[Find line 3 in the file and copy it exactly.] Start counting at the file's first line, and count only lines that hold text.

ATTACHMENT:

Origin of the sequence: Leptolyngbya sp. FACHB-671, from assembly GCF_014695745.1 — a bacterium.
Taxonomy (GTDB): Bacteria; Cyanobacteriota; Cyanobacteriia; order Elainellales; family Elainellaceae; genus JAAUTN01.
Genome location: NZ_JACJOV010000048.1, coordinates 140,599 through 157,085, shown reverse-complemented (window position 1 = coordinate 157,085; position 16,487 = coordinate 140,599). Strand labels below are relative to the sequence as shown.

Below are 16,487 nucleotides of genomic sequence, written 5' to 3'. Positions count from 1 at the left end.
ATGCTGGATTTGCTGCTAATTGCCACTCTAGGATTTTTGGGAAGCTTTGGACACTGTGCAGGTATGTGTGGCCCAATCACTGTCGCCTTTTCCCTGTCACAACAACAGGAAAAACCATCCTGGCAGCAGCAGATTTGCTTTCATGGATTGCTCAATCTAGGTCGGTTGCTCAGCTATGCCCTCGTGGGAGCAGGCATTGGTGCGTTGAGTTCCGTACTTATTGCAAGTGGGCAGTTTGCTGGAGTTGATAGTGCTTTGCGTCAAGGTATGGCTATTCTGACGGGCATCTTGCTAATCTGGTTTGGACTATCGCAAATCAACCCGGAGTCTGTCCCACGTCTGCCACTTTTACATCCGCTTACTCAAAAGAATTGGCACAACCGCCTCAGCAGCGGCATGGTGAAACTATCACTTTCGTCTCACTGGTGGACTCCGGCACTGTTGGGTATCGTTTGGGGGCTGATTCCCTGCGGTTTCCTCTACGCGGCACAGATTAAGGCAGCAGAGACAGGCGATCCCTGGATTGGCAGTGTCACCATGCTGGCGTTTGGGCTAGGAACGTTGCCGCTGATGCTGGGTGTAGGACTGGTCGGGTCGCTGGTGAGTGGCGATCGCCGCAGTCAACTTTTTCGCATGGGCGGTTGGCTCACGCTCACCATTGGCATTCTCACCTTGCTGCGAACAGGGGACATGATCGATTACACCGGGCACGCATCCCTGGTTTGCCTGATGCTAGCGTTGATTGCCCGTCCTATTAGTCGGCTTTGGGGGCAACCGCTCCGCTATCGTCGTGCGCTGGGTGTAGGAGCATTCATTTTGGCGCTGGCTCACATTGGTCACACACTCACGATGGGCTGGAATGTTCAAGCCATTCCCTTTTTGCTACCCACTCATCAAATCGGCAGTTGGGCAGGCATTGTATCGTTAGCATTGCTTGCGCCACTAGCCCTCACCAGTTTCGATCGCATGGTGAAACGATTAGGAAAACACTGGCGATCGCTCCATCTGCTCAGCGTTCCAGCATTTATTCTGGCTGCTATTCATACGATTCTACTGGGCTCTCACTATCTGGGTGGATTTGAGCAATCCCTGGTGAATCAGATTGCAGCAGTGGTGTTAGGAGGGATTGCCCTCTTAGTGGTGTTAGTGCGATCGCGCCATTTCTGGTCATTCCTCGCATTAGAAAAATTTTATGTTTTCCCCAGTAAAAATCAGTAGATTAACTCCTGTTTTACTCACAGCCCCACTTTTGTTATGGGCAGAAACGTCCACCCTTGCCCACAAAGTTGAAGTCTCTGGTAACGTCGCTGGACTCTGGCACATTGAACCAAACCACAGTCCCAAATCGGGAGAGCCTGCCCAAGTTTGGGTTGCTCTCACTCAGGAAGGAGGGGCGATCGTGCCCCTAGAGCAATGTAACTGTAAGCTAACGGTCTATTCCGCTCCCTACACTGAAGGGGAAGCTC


Genome location: NZ_JACJOV010000048.1, coordinates 140,599 through 157,085, shown reverse-complemented (window position 1 = coordinate 157,085; position 16,487 = coordinate 140,599). Strand labels below are relative to the sequence as shown.